think because I am a socialist that
I am a Christian Scientist and a
"I say no indeed I am not, for I
eat meat and I am not a teetotaller
either, for I drink beer. When the
laugh which tho thought of the little
woman in pink drinking beer had
aroused subsided, Mrs. Macy said
slyly, talking aloud and with her
fingers in Miss Keller's hand:
"Of course you do; beer and so
cialism go together."
Some one asked ifMiss Keller
would rather be blind and deaf with
the great reputation which she has
acquired or an unknown person with
those senses unimpaired. She re
"Of course I would rather have
my sight and hearing, because it
would greatly Increase my powers
"The world is full of persons who
can see and hear," said Mrs. Macy,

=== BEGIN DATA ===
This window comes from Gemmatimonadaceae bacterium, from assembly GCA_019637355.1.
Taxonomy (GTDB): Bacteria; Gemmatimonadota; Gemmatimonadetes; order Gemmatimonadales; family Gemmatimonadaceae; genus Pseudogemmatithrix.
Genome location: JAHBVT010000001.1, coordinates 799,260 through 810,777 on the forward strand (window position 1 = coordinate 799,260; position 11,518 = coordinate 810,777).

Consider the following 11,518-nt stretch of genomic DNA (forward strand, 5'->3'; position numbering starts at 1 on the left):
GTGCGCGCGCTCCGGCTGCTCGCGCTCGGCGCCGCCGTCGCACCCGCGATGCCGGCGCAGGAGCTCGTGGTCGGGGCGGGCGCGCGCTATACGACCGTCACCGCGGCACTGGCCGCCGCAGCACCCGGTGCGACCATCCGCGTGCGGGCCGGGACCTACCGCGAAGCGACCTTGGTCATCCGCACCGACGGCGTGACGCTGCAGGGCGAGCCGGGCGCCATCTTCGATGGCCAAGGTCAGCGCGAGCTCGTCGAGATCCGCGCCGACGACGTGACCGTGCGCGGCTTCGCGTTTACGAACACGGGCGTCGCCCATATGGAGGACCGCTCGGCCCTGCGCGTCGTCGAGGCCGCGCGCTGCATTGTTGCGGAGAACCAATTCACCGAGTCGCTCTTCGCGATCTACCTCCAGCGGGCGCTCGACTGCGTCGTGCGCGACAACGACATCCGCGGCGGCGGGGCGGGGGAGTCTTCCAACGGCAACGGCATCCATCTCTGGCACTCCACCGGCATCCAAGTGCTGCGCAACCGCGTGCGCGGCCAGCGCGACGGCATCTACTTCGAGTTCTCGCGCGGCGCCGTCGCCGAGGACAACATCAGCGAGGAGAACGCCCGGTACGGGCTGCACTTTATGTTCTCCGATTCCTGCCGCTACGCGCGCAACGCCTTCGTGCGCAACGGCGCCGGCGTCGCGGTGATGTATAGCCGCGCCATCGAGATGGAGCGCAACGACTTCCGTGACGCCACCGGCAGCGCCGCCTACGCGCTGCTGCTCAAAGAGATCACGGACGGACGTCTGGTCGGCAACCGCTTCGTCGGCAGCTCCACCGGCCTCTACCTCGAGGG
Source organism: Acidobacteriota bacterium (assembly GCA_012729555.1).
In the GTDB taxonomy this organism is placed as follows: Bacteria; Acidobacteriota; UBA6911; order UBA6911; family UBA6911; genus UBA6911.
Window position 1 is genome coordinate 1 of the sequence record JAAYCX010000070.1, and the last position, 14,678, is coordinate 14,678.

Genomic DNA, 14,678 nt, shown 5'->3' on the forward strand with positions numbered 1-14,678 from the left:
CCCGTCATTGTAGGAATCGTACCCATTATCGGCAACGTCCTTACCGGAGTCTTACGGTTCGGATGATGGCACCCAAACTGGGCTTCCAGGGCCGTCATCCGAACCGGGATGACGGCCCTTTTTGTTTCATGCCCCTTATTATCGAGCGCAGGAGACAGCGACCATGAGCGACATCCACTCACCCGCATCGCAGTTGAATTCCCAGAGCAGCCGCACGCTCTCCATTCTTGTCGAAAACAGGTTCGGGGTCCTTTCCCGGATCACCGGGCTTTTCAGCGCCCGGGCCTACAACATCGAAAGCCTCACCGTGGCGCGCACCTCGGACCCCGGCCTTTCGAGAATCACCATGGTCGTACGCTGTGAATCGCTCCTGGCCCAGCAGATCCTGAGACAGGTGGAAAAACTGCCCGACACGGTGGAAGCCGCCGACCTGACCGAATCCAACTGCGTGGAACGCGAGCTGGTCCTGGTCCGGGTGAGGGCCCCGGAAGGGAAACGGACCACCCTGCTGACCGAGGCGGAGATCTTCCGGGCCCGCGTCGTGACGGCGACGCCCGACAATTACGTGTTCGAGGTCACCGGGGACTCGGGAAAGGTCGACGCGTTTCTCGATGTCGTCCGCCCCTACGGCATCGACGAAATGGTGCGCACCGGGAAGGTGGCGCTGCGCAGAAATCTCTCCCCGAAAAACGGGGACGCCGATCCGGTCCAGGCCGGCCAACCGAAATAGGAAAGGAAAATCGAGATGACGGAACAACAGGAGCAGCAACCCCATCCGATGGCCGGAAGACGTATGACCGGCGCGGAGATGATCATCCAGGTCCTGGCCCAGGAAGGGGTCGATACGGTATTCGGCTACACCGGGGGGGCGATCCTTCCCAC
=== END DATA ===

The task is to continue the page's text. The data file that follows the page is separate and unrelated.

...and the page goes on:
talking with her fingers in the blind
girl's palm, "but who do not see and
hear and understand as much as you
do with no eyes and ears. Would
you rather be one of those?"
"Never," came the reply Instantly.
"I would rather be blind. One does
not like to give up one's Identity,"
she continued after a second's
thought. "The will to do and tho
power to think is the life of your
There was silence for a moment
and Miss Keller continued:
"That was a very intelligent ques
tion. It made me sit up and think."
Miss Keller forms her first impres
sions of persons by the way they
shake hands, but she said that as
with persons who can see, she some
times had to change her opinion.
Persons she first disliked, .she grew
to like and vice versa. To show her
power of recognition through her